Thursday, June 16, 2011
99¢ ebooks Good or Bad For Us???
Ok, where to start? First some facts: Monkey & Croc was indie published on B&N 6 months ago. It's now selling between 100 and 150 copies/day and it's offered for only 99¢. It's now sold over 10k copies and oh yea - This is AMAZING TO ME!!!
But I think this brings up a question that I haven't tackled yet: Is selling 99¢ ebooks hurting the ebook and traditional book markets? If the average picturebook sells from $12 - $15 and the average children's ebook is somewhere between $3-$7 how can 99¢ ebooks be good for anyone?
I think the best answer is that I don't really know. I'm sure I have some haters out there who are disgusted that I was able to bypass the "right way" to take a book to market via a traditional publisher....and I'm sure those same people are probably thinking that the 99¢ price tag is going to further erode our industry. In many ways I have to agree with them. First I would never claim that Monkey & Croc is better for having skipped the editorial process. In fact I'm sure it could have been refined more and given a more interesting sub plot or something to make it more memorable to children - I'm a novice writer at best. And Mathematically selling books for a fraction of the price would have to influence over all book prices to drop over time.
So why do it? Why hurt the very industry I've been a part of for 15 years? I guess my best answer is that I believe that prices are going to fall anyway. That if I don't offer my books for a low price others will cut me out of potential sales. That selling a higher volume will allow me to take advantage of B&N's search algorithms. That if I sell high volume I might be able to see more opportunities in the future due to my books popularity. In the end I believe that like songs and movies - ebooks will eventually end up at the 99¢ price point. An argument can be made that it costs Hollywood millions of dollars and man hours to produce a 2 hour movie that can entertain you for only 99¢ so why do we think that an ebook should be worth more?...and how long can a children's ebook entertain your kids and how much did it cost to produce?
I learned a valuable lesson early in my career as an illustrator. Without getting into too many details illustrators began participating in re-selling their work in stock illustration houses (think stock photography) in the early 90's. About 3 years in illustrators realized that the stock houses were undercutting their prices - so they were effectively cutting themselves out of commission work with their own paintings in the stock houses. A grass roots effort was made to pull their work out of those stock houses in an attempt to keep prices higher for commission work. I was one of the ones who pulled my work and refused to do future business with the stock houses. The ideal was sound and the leaders of the movement were well intentioned and extremely hard working but in the end we lost to the overwhelming support the stock houses received from the masses of illustrators willing to accept their terms.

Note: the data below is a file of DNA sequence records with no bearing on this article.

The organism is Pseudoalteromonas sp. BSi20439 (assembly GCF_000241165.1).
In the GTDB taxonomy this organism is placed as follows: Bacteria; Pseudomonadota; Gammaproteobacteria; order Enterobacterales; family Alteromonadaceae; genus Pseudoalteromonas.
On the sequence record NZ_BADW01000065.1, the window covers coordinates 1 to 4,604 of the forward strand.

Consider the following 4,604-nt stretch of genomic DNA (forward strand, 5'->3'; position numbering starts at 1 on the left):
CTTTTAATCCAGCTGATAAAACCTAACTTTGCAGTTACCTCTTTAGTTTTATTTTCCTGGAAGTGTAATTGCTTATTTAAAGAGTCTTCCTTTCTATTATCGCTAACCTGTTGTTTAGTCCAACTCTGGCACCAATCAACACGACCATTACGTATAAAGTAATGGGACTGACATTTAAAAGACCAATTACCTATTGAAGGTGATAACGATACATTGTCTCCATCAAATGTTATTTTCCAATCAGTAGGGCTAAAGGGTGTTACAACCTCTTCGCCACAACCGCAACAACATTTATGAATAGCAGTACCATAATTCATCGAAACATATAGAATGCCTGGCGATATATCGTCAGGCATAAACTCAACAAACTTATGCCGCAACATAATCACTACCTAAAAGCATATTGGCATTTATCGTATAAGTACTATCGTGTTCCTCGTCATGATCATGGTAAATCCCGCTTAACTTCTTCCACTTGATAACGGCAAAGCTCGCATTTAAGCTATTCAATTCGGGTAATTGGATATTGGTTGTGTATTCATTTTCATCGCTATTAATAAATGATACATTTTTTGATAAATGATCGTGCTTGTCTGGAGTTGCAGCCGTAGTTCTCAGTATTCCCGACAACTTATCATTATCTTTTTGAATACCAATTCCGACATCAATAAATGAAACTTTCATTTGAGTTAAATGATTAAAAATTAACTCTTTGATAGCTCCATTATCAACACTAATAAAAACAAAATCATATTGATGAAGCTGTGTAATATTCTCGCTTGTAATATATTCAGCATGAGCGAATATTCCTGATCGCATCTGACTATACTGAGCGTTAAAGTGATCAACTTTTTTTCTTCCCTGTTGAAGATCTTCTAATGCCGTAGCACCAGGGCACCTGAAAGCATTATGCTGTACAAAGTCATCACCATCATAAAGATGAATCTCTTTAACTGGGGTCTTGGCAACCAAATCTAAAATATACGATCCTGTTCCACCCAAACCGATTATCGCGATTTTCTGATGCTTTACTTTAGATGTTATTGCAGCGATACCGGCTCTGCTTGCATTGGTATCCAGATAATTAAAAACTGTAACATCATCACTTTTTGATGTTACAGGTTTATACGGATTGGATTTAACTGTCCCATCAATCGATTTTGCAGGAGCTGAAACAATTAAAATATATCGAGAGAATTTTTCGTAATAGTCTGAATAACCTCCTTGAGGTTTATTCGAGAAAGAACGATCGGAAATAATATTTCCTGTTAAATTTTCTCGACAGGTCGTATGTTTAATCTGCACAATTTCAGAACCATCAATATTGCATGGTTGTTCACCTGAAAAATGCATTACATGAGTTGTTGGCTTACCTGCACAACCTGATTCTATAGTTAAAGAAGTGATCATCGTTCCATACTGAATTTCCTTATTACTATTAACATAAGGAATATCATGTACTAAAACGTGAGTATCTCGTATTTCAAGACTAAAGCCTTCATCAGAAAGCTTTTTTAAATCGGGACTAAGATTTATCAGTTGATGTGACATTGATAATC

I had a close friend who was receiving well over $100,000/year just from his stock house checks. His argument at the time was: "While I realize that in the end my participation is causing an erosion in overall illustration prices it doesn't make a lot of sense for me to turn off this amazing stream of income." I enjoyed my moral high ground as I said goodbye to my $25k/year stock house money and both of us remained and still are great friends today.
It took me years but in the end I realized that I probably walked away from hundreds of thousands of dollars over the next 10 years while the stock companies grew and the commissioned editorial and advertising markets virtually disappeared.
I think one of the most interesting phenomenons we see all the time in our country is Walmart. Say the word Walmart at a party and see how many frowns you produce but the truth is they are the biggest brick and mortar retailer period. And some of those same scowling Walmart haters usually find themselves sneaking in for this or that - excuse ready if they run into someone they know.
Price matters - to almost everyone - and in this economy ebooks are becoming more and more attractive to people as they worry about their jobs and inflation. You can hope that people will do what you want them to do but in the end they'll do what's good for them.
I would love to hear you guys weigh in - If you totally disagree with me please comment - I certainly don't have all the answers.